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Poultry Processing & Slaughter / Broilers & Layers / Pig Health & Disease
on November 27, 2014

UK FSA publishes Campylobacter statistics, names retailers

Food Standards Agency releases details of chicken contamination by retailer

The U.K.’s Food Standards Agency (FSA) has published the cumulative results from the first two quarters of its year-long survey of Campylobacter on fresh chickens.

Individual results by major retailers have also been published.

The results to date show that 18 percent of chickens tested positive for Campylobacter above the highest level of contamination (above 1,000 colony forming units per gram (cfu/g)), 70 percent of chickens tested positive for the presence of Campylobacter, while 6 percent of packaging tested positive for the presence of Campylobacter with only one sample at the highest level of contamination.

In total, 1,195 samples of fresh whole chilled chickens have now been tested, with packaging also tested for most of these samples. Data show variations between retailers, but none are meeting the end-of-production target for reducing Campylobacter, the FSA says.

The overall figures show an increase in contamination from the first quarter to the second quarter. This is most likely due to the second quarter’s samples being taken during the summer months when an increase in Campylobacter is often seen because of the warmer weather.

Steve Wearne, FSA director of policy, said: “These results show that the food industry, especially retailers, needs to do more to reduce the amount of Campylobacter on fresh chickens.  Although we are only half-way through the survey, 18 percent of birds tested had Campylobacter over 1,000 cfu/g, the highest level of contamination, and more than 70 percent of birds had some Campylobacter on them. This shows there is a long way to go.

“There are signs that some retailers are starting to step up to their responsibilities. When more do, we will see the sustained improvement that will help prevent many customers getting ill. “

Ongoing efforts

The 12-month survey, which started in February this year and will run until February 2015, will test 4,000 samples of whole chickens bought from U.K. retail outlets and smaller independent stores and butchers. The FSA notes that recent interventions to reduce the levels of Campylobacter will not be reflected in the survey results at this stage, however, on-going sampling will allow the FSA and the food industry to see what impact they have had.

The FSA notes a number of industry and retailer efforts to tackle Campylobacter. These include:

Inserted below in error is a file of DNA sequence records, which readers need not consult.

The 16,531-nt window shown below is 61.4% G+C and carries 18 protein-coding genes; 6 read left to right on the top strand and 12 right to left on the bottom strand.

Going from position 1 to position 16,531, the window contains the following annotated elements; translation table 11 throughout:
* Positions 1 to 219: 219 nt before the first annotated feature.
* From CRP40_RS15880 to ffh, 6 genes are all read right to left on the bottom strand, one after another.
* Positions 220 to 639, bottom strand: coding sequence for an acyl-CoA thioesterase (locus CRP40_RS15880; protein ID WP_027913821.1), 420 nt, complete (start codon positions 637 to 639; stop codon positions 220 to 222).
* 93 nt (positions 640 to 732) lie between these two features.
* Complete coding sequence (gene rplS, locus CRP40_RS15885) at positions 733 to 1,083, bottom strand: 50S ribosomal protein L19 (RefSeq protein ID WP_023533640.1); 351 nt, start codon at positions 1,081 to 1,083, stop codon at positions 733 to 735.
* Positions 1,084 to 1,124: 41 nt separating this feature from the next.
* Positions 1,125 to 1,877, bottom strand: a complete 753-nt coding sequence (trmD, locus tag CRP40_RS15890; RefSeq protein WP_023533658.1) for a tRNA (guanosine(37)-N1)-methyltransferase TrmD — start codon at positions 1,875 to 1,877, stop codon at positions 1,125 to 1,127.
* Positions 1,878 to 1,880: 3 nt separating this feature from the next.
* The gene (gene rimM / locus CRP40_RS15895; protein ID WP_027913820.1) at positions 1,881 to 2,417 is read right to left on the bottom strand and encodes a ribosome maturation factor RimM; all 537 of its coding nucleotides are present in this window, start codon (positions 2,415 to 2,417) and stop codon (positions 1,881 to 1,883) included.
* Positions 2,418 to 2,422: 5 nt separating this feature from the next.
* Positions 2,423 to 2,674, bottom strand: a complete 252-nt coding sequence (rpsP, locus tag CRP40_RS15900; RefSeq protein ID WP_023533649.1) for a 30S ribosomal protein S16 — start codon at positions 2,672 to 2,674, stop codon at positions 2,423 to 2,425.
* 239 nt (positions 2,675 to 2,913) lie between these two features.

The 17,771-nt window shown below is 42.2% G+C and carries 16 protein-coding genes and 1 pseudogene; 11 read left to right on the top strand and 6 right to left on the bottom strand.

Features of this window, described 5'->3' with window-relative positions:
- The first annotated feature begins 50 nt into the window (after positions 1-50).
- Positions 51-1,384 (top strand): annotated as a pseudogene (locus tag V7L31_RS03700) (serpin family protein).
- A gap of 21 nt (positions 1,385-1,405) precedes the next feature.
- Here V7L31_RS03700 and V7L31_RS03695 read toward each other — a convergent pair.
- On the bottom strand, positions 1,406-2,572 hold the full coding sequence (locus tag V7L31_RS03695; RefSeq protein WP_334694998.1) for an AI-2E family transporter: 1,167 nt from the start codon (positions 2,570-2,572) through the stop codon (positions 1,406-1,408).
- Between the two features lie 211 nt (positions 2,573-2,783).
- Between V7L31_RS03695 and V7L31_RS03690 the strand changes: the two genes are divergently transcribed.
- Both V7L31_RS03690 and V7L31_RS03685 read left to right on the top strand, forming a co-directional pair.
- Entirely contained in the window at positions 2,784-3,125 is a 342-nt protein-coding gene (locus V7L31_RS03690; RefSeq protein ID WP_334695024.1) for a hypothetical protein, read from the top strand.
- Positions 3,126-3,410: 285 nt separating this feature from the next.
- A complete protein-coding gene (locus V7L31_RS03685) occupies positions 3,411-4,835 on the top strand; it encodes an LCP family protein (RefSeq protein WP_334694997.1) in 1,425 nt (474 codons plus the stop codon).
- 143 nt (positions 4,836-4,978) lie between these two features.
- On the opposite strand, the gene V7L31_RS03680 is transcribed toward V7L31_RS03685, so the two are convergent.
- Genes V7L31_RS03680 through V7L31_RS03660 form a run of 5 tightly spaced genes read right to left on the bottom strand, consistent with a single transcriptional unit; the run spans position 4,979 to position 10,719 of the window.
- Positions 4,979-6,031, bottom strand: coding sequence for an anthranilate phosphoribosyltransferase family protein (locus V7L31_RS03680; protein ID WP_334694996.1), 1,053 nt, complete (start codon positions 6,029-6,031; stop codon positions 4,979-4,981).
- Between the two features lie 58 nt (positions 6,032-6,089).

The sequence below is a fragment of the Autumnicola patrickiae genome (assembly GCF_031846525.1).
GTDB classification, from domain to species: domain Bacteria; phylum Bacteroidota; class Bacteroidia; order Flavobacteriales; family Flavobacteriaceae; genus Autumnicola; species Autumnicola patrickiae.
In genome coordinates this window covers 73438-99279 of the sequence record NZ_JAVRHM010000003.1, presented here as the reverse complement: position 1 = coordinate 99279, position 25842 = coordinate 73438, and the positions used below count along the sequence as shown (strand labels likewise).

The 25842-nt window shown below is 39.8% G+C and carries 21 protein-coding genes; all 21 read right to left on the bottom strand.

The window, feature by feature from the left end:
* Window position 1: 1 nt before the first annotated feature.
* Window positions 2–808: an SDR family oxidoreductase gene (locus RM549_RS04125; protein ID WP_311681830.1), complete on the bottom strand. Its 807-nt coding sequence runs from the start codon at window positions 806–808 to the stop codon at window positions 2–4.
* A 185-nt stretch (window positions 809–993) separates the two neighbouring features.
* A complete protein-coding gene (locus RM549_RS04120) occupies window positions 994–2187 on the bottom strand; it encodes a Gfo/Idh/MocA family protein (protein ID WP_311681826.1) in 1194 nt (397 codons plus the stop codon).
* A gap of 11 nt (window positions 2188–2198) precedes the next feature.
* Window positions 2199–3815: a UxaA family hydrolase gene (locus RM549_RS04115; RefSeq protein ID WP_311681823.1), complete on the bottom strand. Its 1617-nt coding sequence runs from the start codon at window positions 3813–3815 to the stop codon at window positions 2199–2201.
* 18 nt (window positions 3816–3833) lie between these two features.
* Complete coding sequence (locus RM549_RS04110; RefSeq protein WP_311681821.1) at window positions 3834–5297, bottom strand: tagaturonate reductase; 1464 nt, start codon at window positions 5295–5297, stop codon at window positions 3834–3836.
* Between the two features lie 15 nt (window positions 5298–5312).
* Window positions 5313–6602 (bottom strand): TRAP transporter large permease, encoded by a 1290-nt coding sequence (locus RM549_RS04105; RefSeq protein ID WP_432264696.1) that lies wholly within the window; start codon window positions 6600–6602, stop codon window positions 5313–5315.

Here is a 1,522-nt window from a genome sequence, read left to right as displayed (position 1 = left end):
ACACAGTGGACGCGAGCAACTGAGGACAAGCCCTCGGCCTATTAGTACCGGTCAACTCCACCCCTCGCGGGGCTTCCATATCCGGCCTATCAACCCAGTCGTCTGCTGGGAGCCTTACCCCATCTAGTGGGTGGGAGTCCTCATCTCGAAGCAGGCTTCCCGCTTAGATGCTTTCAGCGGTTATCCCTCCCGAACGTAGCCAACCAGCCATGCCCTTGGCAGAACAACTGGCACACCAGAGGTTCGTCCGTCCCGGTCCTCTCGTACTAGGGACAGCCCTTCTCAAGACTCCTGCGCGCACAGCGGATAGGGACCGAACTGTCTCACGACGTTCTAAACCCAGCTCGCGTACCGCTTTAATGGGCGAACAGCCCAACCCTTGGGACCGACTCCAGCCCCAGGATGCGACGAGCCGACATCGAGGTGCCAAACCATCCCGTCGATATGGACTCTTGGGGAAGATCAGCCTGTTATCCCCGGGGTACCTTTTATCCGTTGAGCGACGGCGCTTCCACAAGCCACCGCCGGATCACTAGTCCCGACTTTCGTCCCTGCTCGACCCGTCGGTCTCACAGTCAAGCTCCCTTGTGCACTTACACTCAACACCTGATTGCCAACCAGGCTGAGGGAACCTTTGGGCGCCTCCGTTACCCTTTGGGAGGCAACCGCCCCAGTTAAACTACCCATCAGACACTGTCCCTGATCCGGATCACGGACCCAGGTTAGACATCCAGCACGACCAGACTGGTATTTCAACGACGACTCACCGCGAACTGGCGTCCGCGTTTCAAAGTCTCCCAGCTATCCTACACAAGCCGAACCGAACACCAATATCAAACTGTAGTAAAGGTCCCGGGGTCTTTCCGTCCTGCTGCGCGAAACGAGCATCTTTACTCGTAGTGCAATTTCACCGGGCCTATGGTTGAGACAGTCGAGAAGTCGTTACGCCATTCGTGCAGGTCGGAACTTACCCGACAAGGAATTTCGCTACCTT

• Marks & Spencer and its supplier, 2 Sisters Food Group, have recently developed a five point plan, an integrated program of interventions along the food chain to reduce levels of Campylobacter;
  • Asda, and its supplier Faccenda, have committed to an innovative new steam technology that has shown promising results in tests and is now being installed at the Faccenda factory for full scale, in line trials; 
  • Moy Park’s development of on-farm biosecurity, which has found cost effective ways of exceeding Red Tractor Standards; and
  • A number of retailers have introduced ‘roast in the bag’ chicken which helps to limit cross-contamination by minimizing handling of raw chicken in the home.

Best and worst retailers

The FSA advises that the data for individual retailers have to be interpreted carefully, however it notes that  the results to date show that Tesco is the only major retailer which has a lower incidence of chicken contaminated with Campylobacter at the highest level compared to the industry average.

Asda is the only major retailer which has a higher incidence of chicken that is contaminated by Campylobacter at the highest level, compared with the industry average.

However, the results suggest that none of the retailers is achieving the joint industry end-of-production target for reducing Campylobacter.

The British Poultry Council says that the data shows that all producers and retailers have levels in the same range. The difference between upper and lower in the overall level of Campylobacter in flocks is not statistically significant when examined against confidence intervals.

Professor Chris Elliott, director of the Institute for Global Food Security who led the government’s review into the integrity and assurance of food supply networks, said: “Campylobacter is a complex problem to get to grips with, not only in the UK but worldwide. The Food Standards Agency have very correctly identified this as an important issue for them and the UK food industry to work on in a collaborative manner. I’m not aware of any region in the world working harder to find solution to this problem but in my opinion.

“Having looked at all the evidence, this is no ‘quick fix.’ Improved interventions at farm level, food processing and packaging, food service and at retail will all be required to really get to grips with significantly reducing the level of contamination and reducing associated human illness.”

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